Companies may collude to prevent corruption

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There are times when competitors can cooperate to further the greater good of the entire industry.

Lobbying is a good example of productive cooperation. In some industries, companies essentially agree to provide private market data to a central entity that collates and provides valuable statistics about the entire industry.

But Is there any way for the private sector to essentially collude in a way to help all stay out of trouble when it comes to the Foreign Corrupt Practices Act (FCPA)? An essay in Corporate Counsel makes the case.

"One of the best but also most controversial ways to achieve greater transparency is to make information available through collective-action efforts. Companies have long been wary of collaboration on any front, even when an issue—like compliance—lends itself to cooperation so neatly. Antitrust is one of the first issues invariably raised. But collective compliance action need not involve collusive price-fixing, price discrimination, or other anticompetitive practices. Collective action to increase transparency involves a pooling of resources for the purpose of inclusive, not exclusive, dissemination of information. Information analysis, risk assessment, and how to act upon information collectively obtained and disseminated remains an individual corporate decision."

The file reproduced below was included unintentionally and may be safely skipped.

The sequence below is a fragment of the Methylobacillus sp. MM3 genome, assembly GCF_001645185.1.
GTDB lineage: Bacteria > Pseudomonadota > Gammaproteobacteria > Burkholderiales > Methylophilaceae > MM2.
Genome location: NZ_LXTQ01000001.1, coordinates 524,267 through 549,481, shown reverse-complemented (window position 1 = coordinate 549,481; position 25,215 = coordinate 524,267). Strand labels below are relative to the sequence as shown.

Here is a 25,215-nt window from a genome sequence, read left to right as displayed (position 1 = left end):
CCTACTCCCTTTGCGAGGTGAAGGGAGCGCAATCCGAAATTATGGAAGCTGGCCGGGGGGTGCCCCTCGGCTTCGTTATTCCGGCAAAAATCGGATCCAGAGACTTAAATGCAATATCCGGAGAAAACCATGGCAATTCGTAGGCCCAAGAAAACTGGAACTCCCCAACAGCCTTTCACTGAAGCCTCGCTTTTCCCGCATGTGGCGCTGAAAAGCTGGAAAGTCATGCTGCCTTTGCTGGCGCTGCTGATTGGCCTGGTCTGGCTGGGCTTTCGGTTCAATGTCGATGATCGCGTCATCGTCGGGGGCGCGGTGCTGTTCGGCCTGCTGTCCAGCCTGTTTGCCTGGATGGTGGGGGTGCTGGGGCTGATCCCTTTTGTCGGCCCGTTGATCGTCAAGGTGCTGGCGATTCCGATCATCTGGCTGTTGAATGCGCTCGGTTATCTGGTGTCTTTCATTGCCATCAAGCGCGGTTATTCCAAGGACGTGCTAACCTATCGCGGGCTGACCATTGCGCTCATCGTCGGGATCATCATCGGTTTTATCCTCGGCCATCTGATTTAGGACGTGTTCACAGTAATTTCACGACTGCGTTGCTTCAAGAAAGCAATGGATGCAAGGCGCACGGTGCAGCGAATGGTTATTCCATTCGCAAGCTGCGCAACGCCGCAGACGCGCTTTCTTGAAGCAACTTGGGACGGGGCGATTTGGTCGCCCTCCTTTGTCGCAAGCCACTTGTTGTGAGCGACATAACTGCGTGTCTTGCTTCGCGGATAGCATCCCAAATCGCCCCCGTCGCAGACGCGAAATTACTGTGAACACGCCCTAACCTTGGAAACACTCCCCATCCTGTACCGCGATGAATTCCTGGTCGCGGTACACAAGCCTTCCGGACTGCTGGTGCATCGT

This might not represent a huge leap in terms of current activities.

The essay also notes that, "Most companies work with third parties that also represent other companies. Companies invest a great deal in building these crucial networks, and they fear the loss of competitive, proprietary information. When approached rationally, however, collective action can help companies share a baseline of information without sacrificing their proprietary information. A well-designed system allows entities to distribute key information, building confidence and trust between business partners, while keeping strategic information safely within the four walls of the corporation."

The key will be to systematize exactly what information will be provided and how. It sounds like a terrific activity for a trade group -- one that would really underscore its value.

For more:
- here's the essay

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